More than 300 honor Judge Gamble |

More than 300 honor Judge Gamble


Shannon LitzJudge Dave Gamble listens to stories, while sitting in a rocking chair, during his retirement party at the Carson Valley Inn on Friday night.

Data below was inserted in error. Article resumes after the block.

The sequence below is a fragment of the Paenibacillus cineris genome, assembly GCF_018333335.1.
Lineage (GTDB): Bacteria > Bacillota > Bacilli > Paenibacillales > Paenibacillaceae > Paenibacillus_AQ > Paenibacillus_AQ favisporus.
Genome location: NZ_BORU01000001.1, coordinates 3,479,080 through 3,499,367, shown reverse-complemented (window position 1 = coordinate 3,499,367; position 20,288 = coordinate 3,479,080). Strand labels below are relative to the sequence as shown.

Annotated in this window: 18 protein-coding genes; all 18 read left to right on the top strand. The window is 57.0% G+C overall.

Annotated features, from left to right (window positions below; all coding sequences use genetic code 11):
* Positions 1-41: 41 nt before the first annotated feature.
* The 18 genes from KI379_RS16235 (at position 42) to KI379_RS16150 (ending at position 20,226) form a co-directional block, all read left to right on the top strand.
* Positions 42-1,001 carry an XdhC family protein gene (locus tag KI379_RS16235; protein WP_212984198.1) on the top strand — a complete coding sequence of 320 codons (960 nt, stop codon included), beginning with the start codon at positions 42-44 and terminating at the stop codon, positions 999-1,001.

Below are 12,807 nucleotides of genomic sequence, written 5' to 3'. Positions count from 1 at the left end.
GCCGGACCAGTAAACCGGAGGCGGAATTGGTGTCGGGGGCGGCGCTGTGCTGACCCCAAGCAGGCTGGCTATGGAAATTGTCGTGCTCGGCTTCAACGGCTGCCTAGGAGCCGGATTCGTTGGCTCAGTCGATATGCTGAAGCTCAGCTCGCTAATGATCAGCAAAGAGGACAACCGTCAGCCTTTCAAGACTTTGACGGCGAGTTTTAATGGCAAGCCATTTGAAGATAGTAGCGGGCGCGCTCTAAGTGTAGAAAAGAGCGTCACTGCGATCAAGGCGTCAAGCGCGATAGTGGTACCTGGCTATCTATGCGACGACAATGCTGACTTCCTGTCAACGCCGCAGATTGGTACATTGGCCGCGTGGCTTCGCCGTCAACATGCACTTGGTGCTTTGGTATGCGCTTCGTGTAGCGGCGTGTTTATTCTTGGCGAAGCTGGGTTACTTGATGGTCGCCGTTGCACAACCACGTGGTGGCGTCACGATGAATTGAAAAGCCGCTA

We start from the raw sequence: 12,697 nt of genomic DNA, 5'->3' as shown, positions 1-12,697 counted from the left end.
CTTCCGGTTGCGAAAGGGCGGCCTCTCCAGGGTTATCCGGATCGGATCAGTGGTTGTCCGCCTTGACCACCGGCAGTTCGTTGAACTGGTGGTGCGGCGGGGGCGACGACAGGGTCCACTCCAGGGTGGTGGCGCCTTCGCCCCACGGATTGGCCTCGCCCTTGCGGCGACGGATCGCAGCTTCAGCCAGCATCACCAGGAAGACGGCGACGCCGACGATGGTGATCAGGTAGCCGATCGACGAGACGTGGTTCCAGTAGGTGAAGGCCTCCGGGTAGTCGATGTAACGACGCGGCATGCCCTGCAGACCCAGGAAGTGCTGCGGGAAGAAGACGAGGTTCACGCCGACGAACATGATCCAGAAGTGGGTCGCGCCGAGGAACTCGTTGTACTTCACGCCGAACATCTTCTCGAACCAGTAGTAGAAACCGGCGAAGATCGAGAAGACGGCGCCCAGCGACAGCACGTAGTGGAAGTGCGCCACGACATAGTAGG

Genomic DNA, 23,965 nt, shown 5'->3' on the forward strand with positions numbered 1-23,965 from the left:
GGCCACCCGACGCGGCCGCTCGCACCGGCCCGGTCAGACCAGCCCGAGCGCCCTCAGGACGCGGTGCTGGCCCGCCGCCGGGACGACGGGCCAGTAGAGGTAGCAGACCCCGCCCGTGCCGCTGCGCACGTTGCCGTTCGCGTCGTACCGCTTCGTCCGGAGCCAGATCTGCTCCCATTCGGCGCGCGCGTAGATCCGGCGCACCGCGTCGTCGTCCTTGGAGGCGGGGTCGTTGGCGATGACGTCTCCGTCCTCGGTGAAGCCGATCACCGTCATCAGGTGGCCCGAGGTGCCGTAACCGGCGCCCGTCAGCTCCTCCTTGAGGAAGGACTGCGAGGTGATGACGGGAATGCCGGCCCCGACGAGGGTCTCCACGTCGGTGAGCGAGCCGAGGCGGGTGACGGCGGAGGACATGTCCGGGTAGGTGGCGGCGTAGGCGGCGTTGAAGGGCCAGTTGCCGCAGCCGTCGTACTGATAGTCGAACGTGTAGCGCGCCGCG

Judge Dave Gamble’s retirement party on Friday resembled one of his court sessions: Lots of straight talk, humor, compassion and a bit of faith.More than 300 people crowded into the Shannon Ballroom at Carson Valley Inn to pay honor to Gamble, 62, who is retiring Jan. 6 after more than 25 years as Douglas County district court judge, the longest sitting judge in the state.Gamble’s son, Mark McKinnon, served as master of ceremonies, and introduced a parade of attorneys, former law clerks, family members, judges and friends who good-naturedly “roasted” Gamble for more than three hours.“If there is anybody that can be a judge, it’s Dave Gamble. It’s my dad,” McKinnon said. “He tells you in a way that is loving, and kind and perfect, even if you don’t want to hear it.”Judge Michael Gibbons, who has worked with Gamble since 1995, kicked off the tributes.“This is an amazing crowd,” he said. “It’s an honor to be here. For people to make it here from Las Vegas, is a testament to what kind of judge he is.”Gibbons said it was a time of melancholy.“I am sad to see you go,” he said.He said Gamble was one of the most honest, ethical and brightest people with whom he ever worked.Gibbons credited Gamble with having a hand in the creation of the Court-Appointed Special Advocates program, mediation in child custody cases, juvenile detention center, Aurora Pines detention facility for juvenile girls, and City of Refuge for pregnant teenagers and women.“What do these five programs have in common? A passion for children,” Gibbons said. Kristin McQueary, chief civil Elko County deputy district attorney, represented Gamble’s law clerks. She worked for Gamble from August 1990-May 1992.“I still have something to learn from Dave to this day,” she said. McQueary said she’s met people all over the state who know Gamble, including an acquaintance in Elko who knew him in junior high school.“Dave Gamble put his money and his time where his mouth is,” she said, referring to Gamble’s effort, along with his wife Diane, in creating City of Refuge more than 20 years ago.“He is a devoted Christian man, committed to the Bible. What Dave is about is wrapped up in serving the Lord and serving the people,” Grace Community Church Pastor Brian Borgman said in a letter read during the evening.When it was Gamble’s turn, he used the stage to thank the dozens and dozens of people who have influenced his life and helped along the way.When he graduated from law school, Gamble said he wasn’t sure he wanted to be an attorney, let alone a judge.“That was a miracle, not only that I got this job, but got to keep it,” he said. “It’s truly astonishing when a person gets what they’re supposed to do for a career. That is a glorious thing. I don’t ever remember not wanting to go to work. I am overwhelmed, thankful and amazed.”Gamble saved final appreciation for his wife Diane.“Thank you, honey, for this time we put in together,” he said. The Gambles celebrated their 27th wedding anniversary.“It’s overwhelming to me,” Diane Gamble said in an interview. “It makes me almost want to cry this many people would think so much of Dave.”Diane said she was looking forward to her husband’s retirement.“I got to grow up with my best friend,” she said. “Now we are planning more best-friend things to do.”Guests included Nevada Supreme Court justices, district court judges, senior judges, lawyers, court staff, elected officials, former employees, family and friends. Julie Krom Towler served as a law clerk from August 2007 to May 2008.“It was wonderful,” she said. “He’s a great judge. He is really great to talk to and to learn from. He provided me with invaluable experience.”Towler works as a deputy attorney general representing the departments of motor vehicles and public safety.“I came because I wanted to celebrate his retirement. I am sorry he’s off the bench,” she said.State parole and probation specialist Anna Martin worked in Gamble’s court for seven years.“It was great. I have so much respect for him,” she said. “He is very fair. He took a parental role with those in front of him, and he cared about them, no matter who they were or what they’d done. I am here to celebrate his retirement and wish him well.”Joan Wilder worked as a court reporter for 15 years.“He was wonderful, very kind, considerate and respectful,” she said. “He always stood up for me. You knew he was in your corner. He is an extremely fine person and it was an honor to work for him.”On Tuesday, the Supreme Court interviewed seven attorneys for Gamble’s job. They include:– Mark Jackson, 49, Gardnerville, Douglas County district attorney;– James R. Hales, 53, Minden;– Tod Young, 54, Minden;– Caren Cafferata-Jenkins, 54, Carson City, Nevada Commission on Ethics;– Mark J. Lenz, 61, Reno, Piscevich & Fenner;– Marc P. Picker, 55, Reno, Marc Picker, Esq;– Gina C. Session, 54, Carson City, Office of the Attorney General.Gov. Brian Sandoval will name the replacement from the top three finalists recommended by the Supreme Court. The new judge will serve the last two years of Gamble’s term, and must run for re-election in 2014.

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